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#renly baratheon

Ok but like Renly could have won. Stannis thought he was gonna lose so he resorted to nefarious ways. If he hadn’t Renly would have probably defeated him. Then he would have Robb’s army on his side and they could have taken King’s Landing. Robb was already beating the Lannisters and Renly’s army was strong. He could have won and been king. And he would have been such a good king and he and Loras could still be together. If Stannis had played fair Renly would have been king by the end of season 2 and knowing that kills me because he could have done it. Instead he died going against the throne and didn’t get the burial or mourning he deserved. Loras had to steal his body to burry him properly where he couldn’t be disturbed.

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Yes, I’ve been a proponent of that for a while. I even remember making a battle map with drink glasses in the vein of “now, my whiskey here is Stannis” at my first Con of Thrones. I want to say PQ was there too.

Thanks for the question, Anon.

SomethingLikeALawyer, Hand of the King

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Robert was the true steel. Stannis is pure iron, black and hard and strong, yes, but brittle, the way iron gets. He’ll break before he bends. And Renly, that one, he’s copper, bright and shiny, pretty to look at but not worth all that much at the end of the day… ”
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Ship: Robb Stark x Renly Baratheon

For: A weekend in the Stormlands day 3 @asoiafrarepairs

Word Count: 2267

Warning: none

Note: Canon Devergiance

- The war is over. Robb is still King in the North and he is on his way to meet the King that sit the iron throne at the end- Stannis Baratheon, but the man waiting for him was the handsome Hand of the King, Renly Baratheon. -

Read on Ao3


To say thar Robb was angry, was an understatement. He had traveled to Storm’s End, the ancient home of house Baratheon to have a meeting with newly seated King Stannis away from King’s Landing.

The war of the five King’s had been a gruesome affair, that had raged three long years. Robb was eighteen now, rough and tired from battle. All sites had made tremendous losses.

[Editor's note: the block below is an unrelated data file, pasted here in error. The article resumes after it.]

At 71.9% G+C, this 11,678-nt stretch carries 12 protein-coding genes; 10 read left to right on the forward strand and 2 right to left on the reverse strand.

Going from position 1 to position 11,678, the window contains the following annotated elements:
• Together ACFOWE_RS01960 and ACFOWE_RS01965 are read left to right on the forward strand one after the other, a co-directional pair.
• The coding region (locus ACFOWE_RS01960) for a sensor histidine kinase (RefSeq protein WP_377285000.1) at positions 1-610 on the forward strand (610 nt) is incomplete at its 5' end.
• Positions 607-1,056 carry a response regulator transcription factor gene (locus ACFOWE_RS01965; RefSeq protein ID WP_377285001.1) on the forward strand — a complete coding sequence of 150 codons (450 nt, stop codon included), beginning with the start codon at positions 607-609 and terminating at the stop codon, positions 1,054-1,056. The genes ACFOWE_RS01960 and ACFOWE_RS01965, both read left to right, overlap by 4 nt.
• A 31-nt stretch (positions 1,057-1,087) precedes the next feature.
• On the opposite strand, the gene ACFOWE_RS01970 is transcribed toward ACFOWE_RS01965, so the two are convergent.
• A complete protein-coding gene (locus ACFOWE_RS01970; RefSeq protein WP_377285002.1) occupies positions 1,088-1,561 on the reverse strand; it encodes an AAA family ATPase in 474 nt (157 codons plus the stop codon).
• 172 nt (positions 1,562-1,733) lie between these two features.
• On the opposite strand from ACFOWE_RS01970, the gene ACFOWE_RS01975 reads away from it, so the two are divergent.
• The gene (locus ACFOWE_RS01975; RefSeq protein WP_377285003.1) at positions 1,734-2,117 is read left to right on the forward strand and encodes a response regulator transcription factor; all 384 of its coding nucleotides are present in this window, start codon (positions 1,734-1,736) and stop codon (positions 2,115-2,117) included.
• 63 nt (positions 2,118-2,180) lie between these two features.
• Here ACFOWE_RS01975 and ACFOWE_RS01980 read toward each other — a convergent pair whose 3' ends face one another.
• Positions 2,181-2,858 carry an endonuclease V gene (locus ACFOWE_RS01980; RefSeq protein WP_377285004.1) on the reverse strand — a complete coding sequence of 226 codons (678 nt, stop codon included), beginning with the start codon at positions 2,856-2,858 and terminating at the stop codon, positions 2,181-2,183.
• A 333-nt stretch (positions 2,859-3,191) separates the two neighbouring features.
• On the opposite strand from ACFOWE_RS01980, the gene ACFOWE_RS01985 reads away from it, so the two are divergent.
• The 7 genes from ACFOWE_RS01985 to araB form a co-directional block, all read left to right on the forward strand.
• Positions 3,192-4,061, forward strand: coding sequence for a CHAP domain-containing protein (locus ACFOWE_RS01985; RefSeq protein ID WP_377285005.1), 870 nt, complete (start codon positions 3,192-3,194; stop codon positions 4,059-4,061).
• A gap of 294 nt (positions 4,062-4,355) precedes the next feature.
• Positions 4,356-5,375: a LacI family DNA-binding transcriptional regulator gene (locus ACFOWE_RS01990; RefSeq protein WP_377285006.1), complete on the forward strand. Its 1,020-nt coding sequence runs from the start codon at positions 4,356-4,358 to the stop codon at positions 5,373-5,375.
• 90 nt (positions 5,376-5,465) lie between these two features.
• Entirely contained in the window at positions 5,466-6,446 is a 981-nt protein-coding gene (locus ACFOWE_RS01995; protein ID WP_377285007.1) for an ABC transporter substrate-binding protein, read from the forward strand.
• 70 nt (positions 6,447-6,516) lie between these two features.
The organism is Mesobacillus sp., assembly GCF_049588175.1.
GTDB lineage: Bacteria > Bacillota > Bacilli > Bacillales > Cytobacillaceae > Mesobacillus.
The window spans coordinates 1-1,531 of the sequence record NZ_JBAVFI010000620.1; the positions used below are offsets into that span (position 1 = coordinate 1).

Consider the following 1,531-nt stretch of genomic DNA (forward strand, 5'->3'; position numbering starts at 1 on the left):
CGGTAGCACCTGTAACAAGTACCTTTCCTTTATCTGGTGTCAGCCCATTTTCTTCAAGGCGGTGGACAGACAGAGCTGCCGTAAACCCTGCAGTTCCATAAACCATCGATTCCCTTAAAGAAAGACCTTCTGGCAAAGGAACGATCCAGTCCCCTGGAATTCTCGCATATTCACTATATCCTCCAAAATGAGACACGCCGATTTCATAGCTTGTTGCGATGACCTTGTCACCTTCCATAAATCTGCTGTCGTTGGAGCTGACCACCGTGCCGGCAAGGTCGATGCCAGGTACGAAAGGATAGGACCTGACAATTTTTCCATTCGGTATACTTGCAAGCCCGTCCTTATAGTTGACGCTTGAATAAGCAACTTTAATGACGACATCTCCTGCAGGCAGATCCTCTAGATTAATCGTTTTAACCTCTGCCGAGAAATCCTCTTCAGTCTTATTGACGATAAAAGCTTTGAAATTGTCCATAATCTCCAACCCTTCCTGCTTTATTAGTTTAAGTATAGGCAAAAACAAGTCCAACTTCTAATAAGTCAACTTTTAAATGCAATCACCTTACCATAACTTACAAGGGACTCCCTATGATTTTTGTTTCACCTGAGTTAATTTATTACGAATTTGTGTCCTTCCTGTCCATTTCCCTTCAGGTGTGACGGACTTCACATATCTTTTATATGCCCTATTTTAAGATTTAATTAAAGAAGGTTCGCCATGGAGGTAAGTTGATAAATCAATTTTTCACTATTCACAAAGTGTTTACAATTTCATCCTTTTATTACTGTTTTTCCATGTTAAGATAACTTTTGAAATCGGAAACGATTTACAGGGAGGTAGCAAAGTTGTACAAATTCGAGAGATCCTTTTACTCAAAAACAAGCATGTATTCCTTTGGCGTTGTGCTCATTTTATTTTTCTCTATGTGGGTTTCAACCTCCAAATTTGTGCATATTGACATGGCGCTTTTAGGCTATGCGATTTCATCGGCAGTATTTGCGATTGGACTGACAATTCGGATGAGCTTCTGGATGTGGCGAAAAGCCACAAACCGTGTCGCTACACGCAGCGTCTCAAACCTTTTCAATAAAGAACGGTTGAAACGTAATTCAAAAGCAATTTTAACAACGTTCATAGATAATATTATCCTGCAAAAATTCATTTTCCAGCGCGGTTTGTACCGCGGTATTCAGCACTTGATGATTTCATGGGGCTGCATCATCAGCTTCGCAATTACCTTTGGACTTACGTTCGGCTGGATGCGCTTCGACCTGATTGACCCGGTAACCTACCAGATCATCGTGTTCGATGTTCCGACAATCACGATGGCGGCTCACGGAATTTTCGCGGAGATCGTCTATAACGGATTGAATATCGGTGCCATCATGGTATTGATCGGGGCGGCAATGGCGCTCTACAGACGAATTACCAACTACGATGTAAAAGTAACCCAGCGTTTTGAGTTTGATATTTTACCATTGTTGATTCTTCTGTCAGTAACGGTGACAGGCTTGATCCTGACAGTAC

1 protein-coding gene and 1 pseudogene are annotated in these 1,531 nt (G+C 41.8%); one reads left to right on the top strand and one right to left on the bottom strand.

Keep reading

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Not really. Hand of the King is a job that demands an on-site presence. If someone tried anything while Jon was in King’s Landing, said person would be inviting royal reprimand because the Hand of the King is the second-most powerful position in Westeros. It’s the same for most of the small council. If Cortnay Penrose, for whatever reason, tried something at Storm’s End, a quick word from Renly to Robert would bring down the fury (although in this case, since Robert is also a Baratheon, he’d go anyway).

Thanks for the question, Anon.

SomethingLikeALawyer, Hand of the King

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Sure he would, still not wise policy to do so.

Plus, given that Renly will be running Storm’s End, it’s actually quite sensible to have Renly on hand there, watching and learning from his regent and household staff. This would allow Renly to learn the specifics of Storm’s End such as what issues are likely to crop up from time to time, to make personal connections to the people he would be ruling, to take time to ride and learn his fief, and other things that would (hopefully) translate into more effective management of Storm’s End.

Thanks for the question, Anon.

SomethingLikeALawyer, Hand of the King

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Given that Renly was in charge of Storm’s End, it was probably more prudent to have him educated there. Don’t want to leave the head of a powerful castle in the hands of someone else.

And before someone says “but Robert was fostered with Jon Arryn,” remember that Robert wasn’t the Lord of Storm’s End until he was 16, after Steffon died in the Windproud accident. The fostering with Jon Arryn was set up when Robert was younger.

Thanks for the question, Anon.

SomethingLikeALawyer, Hand of the King

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I don’t claim to be any sort of military expert, but in terms of the narrative, yeah, the author is leaving flags to show that Renly is making mistakes which squander his greatest strengths. He’s not bringing all his men. He’s throwing his knights blind into a charge. It’s not clear that he even had a plan beyond “charge.” He was doing almost everything he could to make his superior numbers mean nothing.

Which brings us to the nature of Renly’s political campaign as a whole. He’s not advertising himself as “we’ll tough it out and win” guy, he’s advertising as “glorious victories!” guy. This promise of glorious (and easy) victories is the thing uniting Renly’s rather fickle followers. A battlefield defeat for him at that point in ACoK, I suspect, may have been disproportionately demoralising to Renly’s followers.

Since the battle didn’t happen, we can’t say who would have won - but the author was clearly leaving it open to show that Stannis could have won, despite numerical disadvantages.

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Il Trono di Spade - Il grande inverno, George RR Martin (via vitadiunalettrice)
Siamo fortunati che mio fratello Stannis non è qui.” Lord Renly rise. “Vi ricordate di quando propose di mettere fuorilegge i bordelli? Il re gli chiese se, già che c'era, non volesse mettere fuorilegge anche il mangiare, il cacare e il respirare.
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